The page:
Dec 05 2011

THIS WEEK IN HEALTH NEWS: WOMEN WHO EAT LOTS OF VEGETABLES HAVE A LOWER RISK OF STROKE, VIOLENT VIDEO GAMES AND EFFECT ON BRAIN FUNCTIONING, HIGH BLOOD PRESSURE GOES UNTREATED IN MANY TEENS, WHY YOU NEED TO TAKE THE FLU VACCINE?

WOMEN WHO EAT LOTS OF VEGETABLES HAVE A LOWER RISK OF STROKE

Dr. Susanne Rautiainen and her research group from the Karolinska Institute in Sweden, reported in the journal: Stroke, that after collecting data on the dietary habits of women, they found that those women who consumed the highest amount of antioxidant containing foods (foods that have elevated levels of vitamins C, E, carotenoids, flavonoids and phytochemicals-fruits and veggies and grains) had a lower risk of stroke.  Lesson-Make half your plate fruits and veggies-especially if you are a woman!!!

VIOLENT VIDEO GAMES AND EFFECT ON BRAIN FUNCTIONING

Researchers at the Indiana University School of Medicine presented data recently showing that in a test group of young men, ages 18 to 29, that were told to play a violent video game for ten hours, MRI studies and cognitive testing performed afterwards revealed changes in brain function, and cognitive behavior. These changes did revert back almost to baseline, after a week of not playing the games. Lesson: parents, be careful with what video games your children are playing in your home and at the homes of friends. There is an abundance of violent and incredibly popular video games coming out daily, for all of the techno-game boxes and these games seem to obtain viewing access in many homes with young children. Be aware,  stay informed and stay connected !

HIGH BLOOD PRESSURE GOES UNTREATED IN MANY TEENS

Research from Esther Y. Yoon, M.D. MPH and her colleagues at the University of Michigan published in the journal: Pediatrics and reported in the online medical news journal Medpage Today, indicates that many teenagers that have elevated blood pressure, and who are considered “hypertensive” by guidelines,  do not receive medication for it. Lesson: if you are a parent of a child that has elevated blood pressure, keep track and make a diary of the pressure readings at home (at various times of the day) and follow up with your pediatrician, primary care physician and or specialist. Monitor the sodium (salt) intake in your child’s diet by looking at all foods, snacks and beverages (e.g. energy/supplement loaded drinks). And monitor your child’s weight and calorie intake.

WHY YOU NEED TO TAKE THE FLU VACCINE?

According to the Centers for Disease Control and Prevention (CDC), everyone ages 6 months and older should receive an influenza vaccination on a yearly basis. The vaccines are meant as protection from the three most common influenza viruses of the year you may have exposure to:  this includes influenza A (H1N1), influenza B, and influenza A (H3N2), and can make your illness milder if you get sick from a different influenza virus. If you received a flu vaccination last year, your bodies immunity may have declined over the year so it is recommended that you receive a fresh vaccination to raise the level of immunity to the new set of viruses that have the highest risk of exposure. By 2 weeks after receiving a vaccination, the body develops antibodies to protect against the viruses in the vaccine. Those antibodies help protect us from influenza viruses if we come in contact with them later. Even though everyone after the age of 6 months of age is recommended to receive the influenza vaccination, the following groups of people are at high risk for developing flu-related complications and definitely need the vaccination:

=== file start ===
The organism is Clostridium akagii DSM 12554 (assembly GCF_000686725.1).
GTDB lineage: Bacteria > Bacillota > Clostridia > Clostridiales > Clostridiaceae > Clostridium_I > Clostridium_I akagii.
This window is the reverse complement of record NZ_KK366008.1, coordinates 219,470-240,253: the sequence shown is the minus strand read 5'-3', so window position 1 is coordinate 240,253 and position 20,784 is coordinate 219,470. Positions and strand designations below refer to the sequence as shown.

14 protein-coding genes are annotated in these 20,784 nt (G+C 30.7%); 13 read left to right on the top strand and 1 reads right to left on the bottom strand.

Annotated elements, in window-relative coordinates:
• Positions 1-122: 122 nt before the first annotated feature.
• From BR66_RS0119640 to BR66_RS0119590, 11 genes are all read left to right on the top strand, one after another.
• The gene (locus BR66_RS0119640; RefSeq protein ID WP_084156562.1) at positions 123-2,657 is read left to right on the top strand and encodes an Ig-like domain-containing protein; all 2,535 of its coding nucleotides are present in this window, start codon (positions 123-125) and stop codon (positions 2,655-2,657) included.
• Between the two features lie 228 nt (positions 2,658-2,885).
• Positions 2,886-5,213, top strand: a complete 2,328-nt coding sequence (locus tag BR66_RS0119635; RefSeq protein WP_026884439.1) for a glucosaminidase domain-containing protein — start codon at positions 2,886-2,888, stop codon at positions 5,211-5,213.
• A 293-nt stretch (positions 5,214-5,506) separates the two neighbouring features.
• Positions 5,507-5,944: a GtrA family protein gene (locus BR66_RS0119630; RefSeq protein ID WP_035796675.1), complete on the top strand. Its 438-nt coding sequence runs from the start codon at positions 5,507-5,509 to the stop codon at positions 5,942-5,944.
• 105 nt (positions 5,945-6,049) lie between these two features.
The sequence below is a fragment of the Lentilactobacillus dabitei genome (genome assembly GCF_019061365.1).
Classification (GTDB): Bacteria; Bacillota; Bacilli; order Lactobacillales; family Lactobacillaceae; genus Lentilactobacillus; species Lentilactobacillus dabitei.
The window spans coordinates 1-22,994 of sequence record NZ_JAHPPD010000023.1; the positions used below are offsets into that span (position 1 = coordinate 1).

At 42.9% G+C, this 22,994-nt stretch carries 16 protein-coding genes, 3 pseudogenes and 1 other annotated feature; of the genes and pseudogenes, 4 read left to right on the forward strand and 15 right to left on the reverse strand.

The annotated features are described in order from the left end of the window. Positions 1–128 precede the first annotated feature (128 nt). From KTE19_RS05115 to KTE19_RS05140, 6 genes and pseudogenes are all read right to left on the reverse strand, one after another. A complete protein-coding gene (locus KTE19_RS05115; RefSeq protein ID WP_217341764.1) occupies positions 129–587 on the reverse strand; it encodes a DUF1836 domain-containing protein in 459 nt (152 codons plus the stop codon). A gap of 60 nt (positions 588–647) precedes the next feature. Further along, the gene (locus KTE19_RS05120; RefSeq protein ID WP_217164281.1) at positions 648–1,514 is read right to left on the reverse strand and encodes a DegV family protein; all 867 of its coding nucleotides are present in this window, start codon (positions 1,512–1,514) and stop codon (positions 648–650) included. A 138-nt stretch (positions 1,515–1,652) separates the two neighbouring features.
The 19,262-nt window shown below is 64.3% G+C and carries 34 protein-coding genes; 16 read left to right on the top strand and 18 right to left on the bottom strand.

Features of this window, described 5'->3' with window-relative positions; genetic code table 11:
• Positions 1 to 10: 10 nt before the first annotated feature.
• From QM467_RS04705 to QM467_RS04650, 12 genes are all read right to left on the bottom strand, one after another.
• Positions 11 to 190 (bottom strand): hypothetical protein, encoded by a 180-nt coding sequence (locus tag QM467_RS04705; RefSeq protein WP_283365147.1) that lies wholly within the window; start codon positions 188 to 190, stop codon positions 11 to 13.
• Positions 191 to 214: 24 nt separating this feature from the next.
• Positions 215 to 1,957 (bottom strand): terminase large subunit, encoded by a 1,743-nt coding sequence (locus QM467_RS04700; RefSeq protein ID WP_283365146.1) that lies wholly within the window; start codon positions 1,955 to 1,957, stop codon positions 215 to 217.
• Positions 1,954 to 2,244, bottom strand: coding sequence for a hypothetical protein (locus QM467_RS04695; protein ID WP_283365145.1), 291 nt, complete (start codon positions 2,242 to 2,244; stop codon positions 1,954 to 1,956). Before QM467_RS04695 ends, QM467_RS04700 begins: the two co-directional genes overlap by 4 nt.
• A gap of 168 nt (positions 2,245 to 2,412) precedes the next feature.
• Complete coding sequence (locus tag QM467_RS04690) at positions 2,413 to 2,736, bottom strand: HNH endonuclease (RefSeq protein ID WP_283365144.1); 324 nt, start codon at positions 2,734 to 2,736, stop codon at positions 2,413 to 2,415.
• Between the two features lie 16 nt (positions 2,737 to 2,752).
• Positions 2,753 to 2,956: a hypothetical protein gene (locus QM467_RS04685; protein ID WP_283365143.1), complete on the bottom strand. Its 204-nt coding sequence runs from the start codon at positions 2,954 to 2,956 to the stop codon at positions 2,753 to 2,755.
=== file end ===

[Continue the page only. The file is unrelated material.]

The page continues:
1.  Pregnant women
  2. Children younger than 5, but especially children younger than 2 years old
  3. People 50 years of age and older
  4. People of any age with certain chronic medical conditions
  5. People who live in nursing homes and other long-term care facilities
  6. People who live with or care for those at high risk for complications from flu, including:
    • Health care workers
    • Household contacts of persons at high risk for complications from the flu
    • Household contacts and out of home caregivers of children less than 6 months of age (these children are too young to be vaccinated)

Lesson: Discuss the influenza vaccination with your health care provider as soon as possible. The CDC recommends that people get the vaccination as soon as it is available, especially the high risk groups. IT IS AVAILABLE NOW!!! For more information, please visit the CDC influenza vaccination information site at www.cdc.gov/flu.

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